Thomas Grund may be a postdoctoral researcher, but he also happens to be a very big football fan.
So when he devised a study about teams involving players in the English Premier League he was rather pleased with himself.
"I just wanted an excuse to watch lots and lots of football," says Mr Grund, an Arsenal fan on a fellowship at ETH Zurich university in Switzerland.
And that he did.
Mr Grund examined 283,259 passes between players in 760 matches for his research, which he undertook as part of his PhD in sociology at Oxford University.
The lesson for business, he says, is that teams that involve more interaction and more equal input between individual members tend to put in stronger performances.
How did he get there? By watching a lot of football - but it wasn't all fun and games. Some of the data was on paper and the work involved many complicated equations.
"I looked at this data set in front of me and it was a bit like watching The Matrix," he says. Indeed, this may mark the first time the footwork of Kolo Toure has been subjected to crossed random-effects Poisson regression.
But why football, aside from Mr Grund's interest in the sport?
"In football … we can really look at how teams perform. It's just really clear and in other contexts it is so hard," he says.
The game, as he explains in his paper, which was published in the journal Social Networks, is ideal because it is governed by clear rules; teams have well-defined boundaries; all team members are present and the strength of interaction between members of the teams can be studied objectively.
He was particularly interested in the different types of shapes that the passes created, which helped him map the relationships between teammates.
"I looked for certain types of events. In this study I looked at, OK, who is the next person who gets the ball? Is it this player or is it that player?
"Does this pass form a triad or does this pass form a circle with lots of other passes before it? Or does it create other network features like a star or whatnot?"
The data showed that Premier League teams that made more passes scored more goals, as did teams that made more passes equally between their players.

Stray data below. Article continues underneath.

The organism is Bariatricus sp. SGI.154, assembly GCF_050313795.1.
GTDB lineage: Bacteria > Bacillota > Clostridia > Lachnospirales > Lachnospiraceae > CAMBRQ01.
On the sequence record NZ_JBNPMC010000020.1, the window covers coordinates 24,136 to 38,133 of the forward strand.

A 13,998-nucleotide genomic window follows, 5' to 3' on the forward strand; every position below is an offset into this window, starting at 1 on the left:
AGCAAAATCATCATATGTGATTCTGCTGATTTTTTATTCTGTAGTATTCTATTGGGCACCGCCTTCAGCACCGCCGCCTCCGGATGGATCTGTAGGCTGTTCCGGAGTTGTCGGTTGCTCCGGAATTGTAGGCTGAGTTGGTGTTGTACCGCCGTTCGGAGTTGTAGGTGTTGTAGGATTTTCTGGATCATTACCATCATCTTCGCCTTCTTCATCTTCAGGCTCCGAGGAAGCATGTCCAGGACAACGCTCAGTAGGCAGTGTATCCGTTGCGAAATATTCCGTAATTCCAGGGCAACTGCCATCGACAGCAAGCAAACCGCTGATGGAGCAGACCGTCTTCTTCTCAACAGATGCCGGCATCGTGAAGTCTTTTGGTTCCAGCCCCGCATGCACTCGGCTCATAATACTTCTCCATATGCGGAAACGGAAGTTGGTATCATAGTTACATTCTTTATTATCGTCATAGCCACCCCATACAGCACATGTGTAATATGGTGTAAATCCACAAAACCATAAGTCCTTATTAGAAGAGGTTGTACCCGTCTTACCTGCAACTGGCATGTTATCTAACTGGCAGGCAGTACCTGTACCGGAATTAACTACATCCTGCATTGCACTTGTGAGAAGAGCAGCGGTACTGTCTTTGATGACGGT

"It's not just one player who always gets the ball," he says.
The finding confirmed conclusions about team dynamics in earlier studies.
"Teams are better when there is not such a central person, where there are many routes they can take.
"And teams where there is a lot of intensity and a lot of contact between individuals, in that team they are more efficient as well," he explains. Next Mr Grund plans to study what happens to the performance of teams when they bring in or get rid of players.
"I have some preliminary results which suggest that you want to have some turnover but not too much," he says. "That is something you could expect. You want to have some new elements in a team but you don't want to rip the team apart."
Studying football teams may seem alternative, but it is nothing compared with his previous research into criminal networks.
"They fascinate me," he says.
Mr Grund studied a youth gang in London to see who offended with whom using CCTV camera footage, police data and information from undercover investigators looking at ethnicity.
"It doesn't really matter which ethnic group the gang members are from. They will do any sort of crime. But at the end of the day ethnicity matters with whom they co-offend," he says.
"You could think of a youth gang as a team, sort of," he adds.